Provisional prosthesis success: achieved if the fixed prosthesis connected the day of the placement of the implants was retained through the implementation of the final prosthesis.
Final prosthesis success: achieved if the final prosthesis presented satisfactory aesthetics and phonatory and masticatory functions, good biological tolerance, and easy maintenance.
Statistical analyses were carried out using the software R (R Core Team) (2015). R: a language and environment for statistical computing. R Foundation for Statistical Computing, Vienna, Austria). Two methods were used for the characterization of groups: the comparison of averages (Student t-test) for quantitative variables, and the χ2 test for qualitative variables. These analyses were made at a 5% threshold in the case of a two-tailed test.
Two hundred and forty-two implants were placed in 48 patients: 26 women (54%) and 22 men (46%), aged 42–85 years (mean: 64.3 years, median: 63 years). Nine patients (19%) were smokers.
Eighteen patients (37%) had four implants, 10 patients (21%) had five implants, and 20 patients (42%) had six implants. The average length of the implants was 13.16 mm (median: 13 mm) and the average insertion torque was 44.77 N/cm (median: 50 N/cm). The distribution of implant lengths, angulation and insertion torque is summarized in Table I. The opposing arch consisted of natural teeth in 37 patients (77%), regardless of the presence of with partial adjoined prosthesis, natural teeth associated with supra-implant crowns in 6 patients (12%), and complete fixed prosthesis on implants in 5 patients (11%).
All patients had the implementation of the provisional supra-implant prosthesis on the day of surgery and the placement of the final prosthesis after a period of 6–18 months.
All patients were followed up over a period of ≥2 years.
At 2 years, five implants had to be filed (in four patients), while all the others met the predefined criteria for success, which represents an implant success rate of 97.9%.
The distribution of lost implants is summarized in Table II. One implant failure occurred on the day of surgery: primary fixation was insufficient, and the implant revolved during the screwing of the supra-implant abutment. This implant was removed immediately and replaced 6 months later while the prosthesis could be supported on the remaining four implants. A failure occurred at 5 months from surgery, secondarily to fibrous integration. The three other implant failures were secondary to the early peri-implant bone cratering, and appeared between the seventh and the 13th month. All lost implants were replaced with success after a period of 4–5 months of healing.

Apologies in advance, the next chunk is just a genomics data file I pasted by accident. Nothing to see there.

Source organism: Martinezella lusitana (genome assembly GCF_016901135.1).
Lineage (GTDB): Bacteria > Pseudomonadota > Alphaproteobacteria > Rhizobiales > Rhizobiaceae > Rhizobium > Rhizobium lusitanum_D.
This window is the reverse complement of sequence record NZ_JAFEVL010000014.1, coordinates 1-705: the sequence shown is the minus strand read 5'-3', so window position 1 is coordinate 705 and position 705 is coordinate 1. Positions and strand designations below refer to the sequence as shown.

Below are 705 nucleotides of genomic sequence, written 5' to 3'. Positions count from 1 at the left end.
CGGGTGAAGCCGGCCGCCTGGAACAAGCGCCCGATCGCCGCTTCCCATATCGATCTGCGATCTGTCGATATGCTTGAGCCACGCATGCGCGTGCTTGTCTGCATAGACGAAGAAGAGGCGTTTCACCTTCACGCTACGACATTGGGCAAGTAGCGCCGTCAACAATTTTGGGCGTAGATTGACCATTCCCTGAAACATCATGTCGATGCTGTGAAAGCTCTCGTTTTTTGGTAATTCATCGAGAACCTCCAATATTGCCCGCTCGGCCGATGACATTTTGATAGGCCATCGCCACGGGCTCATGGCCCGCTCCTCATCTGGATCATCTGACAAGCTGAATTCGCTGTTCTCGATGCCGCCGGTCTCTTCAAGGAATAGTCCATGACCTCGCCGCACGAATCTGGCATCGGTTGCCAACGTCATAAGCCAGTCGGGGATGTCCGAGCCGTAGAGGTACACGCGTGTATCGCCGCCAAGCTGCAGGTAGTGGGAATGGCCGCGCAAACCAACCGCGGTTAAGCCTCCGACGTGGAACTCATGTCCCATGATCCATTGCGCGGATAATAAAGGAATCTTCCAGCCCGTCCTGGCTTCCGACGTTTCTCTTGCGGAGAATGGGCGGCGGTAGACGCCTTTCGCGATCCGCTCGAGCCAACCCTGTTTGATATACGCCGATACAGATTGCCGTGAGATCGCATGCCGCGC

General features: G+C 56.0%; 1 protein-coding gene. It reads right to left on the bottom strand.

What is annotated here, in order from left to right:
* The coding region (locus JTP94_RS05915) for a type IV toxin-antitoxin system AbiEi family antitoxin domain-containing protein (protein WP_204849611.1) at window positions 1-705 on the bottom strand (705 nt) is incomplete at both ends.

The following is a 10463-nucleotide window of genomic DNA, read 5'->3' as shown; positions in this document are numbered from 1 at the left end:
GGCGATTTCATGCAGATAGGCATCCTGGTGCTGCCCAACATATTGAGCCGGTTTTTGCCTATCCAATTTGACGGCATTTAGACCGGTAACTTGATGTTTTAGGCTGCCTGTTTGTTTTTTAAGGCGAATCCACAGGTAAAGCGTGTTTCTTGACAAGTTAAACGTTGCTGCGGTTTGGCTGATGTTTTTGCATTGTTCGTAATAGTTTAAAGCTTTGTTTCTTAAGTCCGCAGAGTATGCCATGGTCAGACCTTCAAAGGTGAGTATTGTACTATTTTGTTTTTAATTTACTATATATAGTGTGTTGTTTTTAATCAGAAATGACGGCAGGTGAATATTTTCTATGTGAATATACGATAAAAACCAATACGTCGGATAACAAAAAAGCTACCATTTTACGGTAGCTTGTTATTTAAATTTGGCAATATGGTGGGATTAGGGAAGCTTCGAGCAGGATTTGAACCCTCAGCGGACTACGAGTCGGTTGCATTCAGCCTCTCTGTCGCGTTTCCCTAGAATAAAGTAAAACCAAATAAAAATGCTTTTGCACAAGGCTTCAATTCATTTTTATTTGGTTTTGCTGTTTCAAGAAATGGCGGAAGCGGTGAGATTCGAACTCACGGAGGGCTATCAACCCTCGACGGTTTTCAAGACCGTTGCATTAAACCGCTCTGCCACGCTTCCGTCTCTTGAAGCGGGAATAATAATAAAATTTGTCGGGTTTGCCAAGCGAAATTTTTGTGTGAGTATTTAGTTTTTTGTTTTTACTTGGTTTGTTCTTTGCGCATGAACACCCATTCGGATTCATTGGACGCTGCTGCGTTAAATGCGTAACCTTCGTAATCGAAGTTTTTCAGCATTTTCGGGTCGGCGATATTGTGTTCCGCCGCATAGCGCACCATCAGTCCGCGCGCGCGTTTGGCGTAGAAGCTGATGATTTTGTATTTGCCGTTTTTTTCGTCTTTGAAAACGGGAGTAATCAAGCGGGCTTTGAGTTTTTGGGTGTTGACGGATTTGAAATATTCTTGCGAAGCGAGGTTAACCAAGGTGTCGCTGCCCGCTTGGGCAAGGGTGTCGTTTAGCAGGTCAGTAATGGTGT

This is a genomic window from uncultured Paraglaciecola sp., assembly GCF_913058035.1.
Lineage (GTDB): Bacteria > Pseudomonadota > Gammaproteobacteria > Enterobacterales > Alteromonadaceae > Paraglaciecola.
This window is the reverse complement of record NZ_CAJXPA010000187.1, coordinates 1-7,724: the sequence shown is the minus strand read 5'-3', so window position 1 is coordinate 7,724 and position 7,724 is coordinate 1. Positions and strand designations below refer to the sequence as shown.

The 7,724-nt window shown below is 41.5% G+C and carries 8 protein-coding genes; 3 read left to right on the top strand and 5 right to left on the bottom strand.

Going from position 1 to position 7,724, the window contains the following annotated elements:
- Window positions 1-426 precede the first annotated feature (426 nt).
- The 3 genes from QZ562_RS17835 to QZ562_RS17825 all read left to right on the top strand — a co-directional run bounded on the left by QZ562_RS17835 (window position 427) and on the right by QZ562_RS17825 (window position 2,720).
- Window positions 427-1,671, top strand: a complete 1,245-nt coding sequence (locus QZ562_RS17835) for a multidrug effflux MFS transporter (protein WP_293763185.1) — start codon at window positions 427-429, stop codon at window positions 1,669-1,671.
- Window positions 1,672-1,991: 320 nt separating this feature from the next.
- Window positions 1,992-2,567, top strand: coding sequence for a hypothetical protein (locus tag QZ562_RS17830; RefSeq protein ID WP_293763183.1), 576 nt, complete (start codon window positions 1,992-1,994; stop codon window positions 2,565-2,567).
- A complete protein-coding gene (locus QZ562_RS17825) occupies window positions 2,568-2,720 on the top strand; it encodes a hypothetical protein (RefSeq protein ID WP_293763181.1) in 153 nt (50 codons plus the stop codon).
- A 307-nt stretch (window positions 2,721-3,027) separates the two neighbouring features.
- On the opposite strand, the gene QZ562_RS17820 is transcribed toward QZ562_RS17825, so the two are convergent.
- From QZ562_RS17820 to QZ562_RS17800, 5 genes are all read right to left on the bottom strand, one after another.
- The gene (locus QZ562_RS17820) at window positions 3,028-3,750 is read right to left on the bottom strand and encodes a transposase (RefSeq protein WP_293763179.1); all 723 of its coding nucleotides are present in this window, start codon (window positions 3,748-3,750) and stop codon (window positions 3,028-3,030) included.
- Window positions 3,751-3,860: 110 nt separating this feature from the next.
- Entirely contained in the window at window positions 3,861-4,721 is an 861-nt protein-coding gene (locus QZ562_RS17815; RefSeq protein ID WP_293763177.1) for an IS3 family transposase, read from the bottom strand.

No statistically significant relationship could be established between the implant failures and the age of patients (p = 0.18), gender (p = 0.15), tobacco consumption (p = 0.23), implant length (p = 0.10), implant angulation (p = 0.99), insertion torque of the implant (p = 0.28), the number of implants by arch (p = 0.13), or the type of opposing arch (p = 0.47).
Lost implants distribution.
All implant failures occurred during the provisional prosthesis phase, before the production of the final prosthesis. Three implant failures (two in the same patient) referred to rehabilitation on four implants and have caused prosthetic failure, because the remaining implants were insufficient for the maintenance of the fixed prosthesis. It was thus necessary to resort in emergency to a transitional adjoined prosthetic solution. The placement of a replacement implant has secondarily allowed the return of a prosthesis fixed on four implants.
The success rate of the provisional prosthesis was 95.8%.